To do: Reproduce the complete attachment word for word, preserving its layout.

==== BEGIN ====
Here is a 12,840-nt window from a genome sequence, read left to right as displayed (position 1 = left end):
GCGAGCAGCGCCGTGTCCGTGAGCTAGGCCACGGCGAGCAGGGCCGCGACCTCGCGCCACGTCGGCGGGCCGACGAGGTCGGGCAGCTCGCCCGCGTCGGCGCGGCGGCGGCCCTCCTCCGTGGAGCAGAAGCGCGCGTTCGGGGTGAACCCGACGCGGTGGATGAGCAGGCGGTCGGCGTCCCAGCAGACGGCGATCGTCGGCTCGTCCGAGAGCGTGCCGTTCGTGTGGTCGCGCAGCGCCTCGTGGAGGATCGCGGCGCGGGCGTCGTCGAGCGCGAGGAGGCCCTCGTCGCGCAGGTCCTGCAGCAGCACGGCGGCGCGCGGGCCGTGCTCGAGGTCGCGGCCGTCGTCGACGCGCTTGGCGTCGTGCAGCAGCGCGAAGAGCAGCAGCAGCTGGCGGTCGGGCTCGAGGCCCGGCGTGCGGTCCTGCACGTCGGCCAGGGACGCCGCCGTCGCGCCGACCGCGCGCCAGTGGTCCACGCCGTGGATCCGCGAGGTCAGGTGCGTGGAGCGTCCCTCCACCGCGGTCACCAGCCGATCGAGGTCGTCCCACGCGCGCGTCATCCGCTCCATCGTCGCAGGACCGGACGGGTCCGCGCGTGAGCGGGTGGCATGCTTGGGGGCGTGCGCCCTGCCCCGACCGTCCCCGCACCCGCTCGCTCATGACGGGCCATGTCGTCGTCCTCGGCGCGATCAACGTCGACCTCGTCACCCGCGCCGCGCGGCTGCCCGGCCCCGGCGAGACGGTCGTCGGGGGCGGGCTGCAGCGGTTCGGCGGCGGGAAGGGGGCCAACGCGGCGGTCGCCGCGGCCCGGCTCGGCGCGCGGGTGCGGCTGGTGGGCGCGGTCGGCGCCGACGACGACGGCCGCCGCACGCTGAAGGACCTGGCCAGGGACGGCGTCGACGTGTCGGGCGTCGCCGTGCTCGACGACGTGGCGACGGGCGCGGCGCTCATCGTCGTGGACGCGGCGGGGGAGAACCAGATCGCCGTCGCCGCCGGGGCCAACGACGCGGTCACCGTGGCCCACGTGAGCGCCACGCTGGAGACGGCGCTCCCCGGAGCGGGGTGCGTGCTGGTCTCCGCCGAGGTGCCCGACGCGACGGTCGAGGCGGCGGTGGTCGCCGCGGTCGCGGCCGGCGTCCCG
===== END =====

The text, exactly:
Here is a 12,840-nt window from a genome sequence, read left to right as displayed (position 1 = left end):
GCGAGCAGCGCCGTGTCCGTGAGCTAGGCCACGGCGAGCAGGGCCGCGACCTCGCGCCACGTCGGCGGGCCGACGAGGTCGGGCAGCTCGCCCGCGTCGGCGCGGCGGCGGCCCTCCTCCGTGGAGCAGAAGCGCGCGTTCGGGGTGAACCCGACGCGGTGGATGAGCAGGCGGTCGGCGTCCCAGCAGACGGCGATCGTCGGCTCGTCCGAGAGCGTGCCGTTCGTGTGGTCGCGCAGCGCCTCGTGGAGGATCGCGGCGCGGGCGTCGTCGAGCGCGAGGAGGCCCTCGTCGCGCAGGTCCTGCAGCAGCACGGCGGCGCGCGGGCCGTGCTCGAGGTCGCGGCCGTCGTCGACGCGCTTGGCGTCGTGCAGCAGCGCGAAGAGCAGCAGCAGCTGGCGGTCGGGCTCGAGGCCCGGCGTGCGGTCCTGCACGTCGGCCAGGGACGCCGCCGTCGCGCCGACCGCGCGCCAGTGGTCCACGCCGTGGATCCGCGAGGTCAGGTGCGTGGAGCGTCCCTCCACCGCGGTCACCAGCCGATCGAGGTCGTCCCACGCGCGCGTCATCCGCTCCATCGTCGCAGGACCGGACGGGTCCGCGCGTGAGCGGGTGGCATGCTTGGGGGCGTGCGCCCTGCCCCGACCGTCCCCGCACCCGCTCGCTCATGACGGGCCATGTCGTCGTCCTCGGCGCGATCAACGTCGACCTCGTCACCCGCGCCGCGCGGCTGCCCGGCCCCGGCGAGACGGTCGTCGGGGGCGGGCTGCAGCGGTTCGGCGGCGGGAAGGGGGCCAACGCGGCGGTCGCCGCGGCCCGGCTCGGCGCGCGGGTGCGGCTGGTGGGCGCGGTCGGCGCCGACGACGACGGCCGCCGCACGCTGAAGGACCTGGCCAGGGACGGCGTCGACGTGTCGGGCGTCGCCGTGCTCGACGACGTGGCGACGGGCGCGGCGCTCATCGTCGTGGACGCGGCGGGGGAGAACCAGATCGCCGTCGCCGCCGGGGCCAACGACGCGGTCACCGTGGCCCACGTGAGCGCCACGCTGGAGACGGCGCTCCCCGGAGCGGGGTGCGTGCTGGTCTCCGCCGAGGTGCCCGACGCGACGGTCGAGGCGGCGGTGGTCGCCGCGGTCGCGGCCGGCGTCCCG